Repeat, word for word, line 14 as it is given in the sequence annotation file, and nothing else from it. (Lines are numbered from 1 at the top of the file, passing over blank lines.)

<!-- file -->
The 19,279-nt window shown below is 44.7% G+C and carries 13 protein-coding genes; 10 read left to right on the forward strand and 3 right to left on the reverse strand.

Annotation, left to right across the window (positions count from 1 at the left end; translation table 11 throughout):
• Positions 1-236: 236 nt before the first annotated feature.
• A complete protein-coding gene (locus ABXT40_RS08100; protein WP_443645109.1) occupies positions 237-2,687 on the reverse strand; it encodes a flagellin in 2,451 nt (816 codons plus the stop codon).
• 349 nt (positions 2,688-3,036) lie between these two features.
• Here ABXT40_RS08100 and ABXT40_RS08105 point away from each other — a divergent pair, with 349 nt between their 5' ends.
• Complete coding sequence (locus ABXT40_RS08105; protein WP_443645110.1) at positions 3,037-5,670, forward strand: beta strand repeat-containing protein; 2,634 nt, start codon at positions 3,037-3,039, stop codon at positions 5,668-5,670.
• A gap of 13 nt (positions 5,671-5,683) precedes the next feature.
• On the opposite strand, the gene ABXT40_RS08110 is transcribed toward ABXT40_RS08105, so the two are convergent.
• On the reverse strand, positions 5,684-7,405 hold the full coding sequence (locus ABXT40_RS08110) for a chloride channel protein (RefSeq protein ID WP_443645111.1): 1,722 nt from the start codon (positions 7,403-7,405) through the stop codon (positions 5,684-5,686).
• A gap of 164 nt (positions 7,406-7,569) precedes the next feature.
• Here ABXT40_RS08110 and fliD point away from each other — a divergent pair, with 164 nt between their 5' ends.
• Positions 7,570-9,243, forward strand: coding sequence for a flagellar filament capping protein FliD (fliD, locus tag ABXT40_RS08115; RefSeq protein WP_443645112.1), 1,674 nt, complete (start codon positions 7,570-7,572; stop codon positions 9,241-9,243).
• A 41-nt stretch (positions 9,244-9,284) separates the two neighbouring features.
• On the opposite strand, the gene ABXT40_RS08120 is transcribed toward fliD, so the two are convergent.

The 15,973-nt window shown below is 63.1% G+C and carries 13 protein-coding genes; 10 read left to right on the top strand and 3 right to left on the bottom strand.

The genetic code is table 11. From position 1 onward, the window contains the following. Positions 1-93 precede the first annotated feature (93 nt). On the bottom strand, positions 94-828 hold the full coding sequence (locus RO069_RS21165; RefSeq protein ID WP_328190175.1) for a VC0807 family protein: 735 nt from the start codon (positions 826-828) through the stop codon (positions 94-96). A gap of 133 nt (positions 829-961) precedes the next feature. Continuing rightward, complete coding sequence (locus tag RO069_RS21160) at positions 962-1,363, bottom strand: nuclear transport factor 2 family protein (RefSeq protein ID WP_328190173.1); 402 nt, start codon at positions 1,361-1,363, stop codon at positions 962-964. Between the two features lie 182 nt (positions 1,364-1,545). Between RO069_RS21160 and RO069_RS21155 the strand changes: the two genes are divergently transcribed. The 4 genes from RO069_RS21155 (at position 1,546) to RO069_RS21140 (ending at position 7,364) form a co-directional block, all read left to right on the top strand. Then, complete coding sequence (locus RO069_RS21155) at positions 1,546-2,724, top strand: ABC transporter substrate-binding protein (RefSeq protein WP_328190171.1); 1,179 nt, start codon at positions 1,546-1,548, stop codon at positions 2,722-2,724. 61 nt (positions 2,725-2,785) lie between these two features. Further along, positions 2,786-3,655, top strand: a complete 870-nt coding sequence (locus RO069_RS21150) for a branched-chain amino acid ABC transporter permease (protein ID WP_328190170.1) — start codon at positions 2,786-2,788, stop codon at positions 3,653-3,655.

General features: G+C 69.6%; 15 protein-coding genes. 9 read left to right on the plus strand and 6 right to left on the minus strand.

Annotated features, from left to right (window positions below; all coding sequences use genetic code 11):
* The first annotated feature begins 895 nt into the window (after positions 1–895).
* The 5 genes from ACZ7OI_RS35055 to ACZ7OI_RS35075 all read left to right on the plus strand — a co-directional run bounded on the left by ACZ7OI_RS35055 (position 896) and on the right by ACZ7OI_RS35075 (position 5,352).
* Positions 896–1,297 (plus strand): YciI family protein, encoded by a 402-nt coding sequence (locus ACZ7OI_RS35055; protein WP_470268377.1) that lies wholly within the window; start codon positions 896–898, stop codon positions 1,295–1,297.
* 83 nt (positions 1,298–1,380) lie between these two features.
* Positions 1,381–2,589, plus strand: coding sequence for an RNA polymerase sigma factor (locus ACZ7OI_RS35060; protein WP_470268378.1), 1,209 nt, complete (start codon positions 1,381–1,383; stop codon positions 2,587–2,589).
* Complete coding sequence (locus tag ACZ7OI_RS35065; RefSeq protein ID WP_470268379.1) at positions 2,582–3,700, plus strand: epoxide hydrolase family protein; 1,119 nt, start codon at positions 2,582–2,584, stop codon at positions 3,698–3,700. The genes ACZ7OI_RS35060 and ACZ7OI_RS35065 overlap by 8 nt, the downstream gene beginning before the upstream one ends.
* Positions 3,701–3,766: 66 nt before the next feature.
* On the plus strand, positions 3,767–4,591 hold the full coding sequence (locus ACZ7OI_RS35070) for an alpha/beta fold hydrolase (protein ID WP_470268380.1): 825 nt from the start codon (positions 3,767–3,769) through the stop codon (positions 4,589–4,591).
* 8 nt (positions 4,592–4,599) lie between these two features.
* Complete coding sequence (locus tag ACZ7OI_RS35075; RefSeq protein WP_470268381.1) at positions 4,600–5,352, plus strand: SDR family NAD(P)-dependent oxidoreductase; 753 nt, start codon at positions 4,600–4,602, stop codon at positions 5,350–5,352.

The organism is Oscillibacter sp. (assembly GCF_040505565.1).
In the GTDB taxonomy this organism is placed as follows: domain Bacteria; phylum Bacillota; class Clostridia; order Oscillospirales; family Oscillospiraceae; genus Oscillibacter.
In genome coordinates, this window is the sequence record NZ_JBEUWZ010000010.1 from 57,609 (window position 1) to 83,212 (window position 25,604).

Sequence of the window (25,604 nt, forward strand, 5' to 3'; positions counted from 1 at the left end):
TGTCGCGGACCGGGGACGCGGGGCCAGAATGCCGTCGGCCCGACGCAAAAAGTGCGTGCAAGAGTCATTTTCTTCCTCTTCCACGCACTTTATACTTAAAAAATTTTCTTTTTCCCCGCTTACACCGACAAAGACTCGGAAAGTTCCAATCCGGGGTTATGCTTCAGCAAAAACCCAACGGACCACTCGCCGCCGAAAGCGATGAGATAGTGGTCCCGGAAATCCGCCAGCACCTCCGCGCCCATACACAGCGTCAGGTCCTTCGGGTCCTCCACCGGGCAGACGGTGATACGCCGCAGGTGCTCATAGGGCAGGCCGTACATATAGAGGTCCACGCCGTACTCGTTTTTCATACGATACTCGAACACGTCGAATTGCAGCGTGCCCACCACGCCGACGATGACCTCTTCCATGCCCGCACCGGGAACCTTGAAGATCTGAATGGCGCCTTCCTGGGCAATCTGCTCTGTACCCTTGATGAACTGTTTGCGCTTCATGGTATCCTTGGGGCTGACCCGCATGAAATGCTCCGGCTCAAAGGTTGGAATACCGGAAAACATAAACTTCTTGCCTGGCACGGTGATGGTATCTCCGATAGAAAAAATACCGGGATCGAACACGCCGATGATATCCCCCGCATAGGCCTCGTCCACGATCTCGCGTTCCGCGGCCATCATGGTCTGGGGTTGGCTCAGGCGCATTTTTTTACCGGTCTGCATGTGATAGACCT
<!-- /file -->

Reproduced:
• A 41-nt stretch (positions 9,244-9,284) separates the two neighbouring features.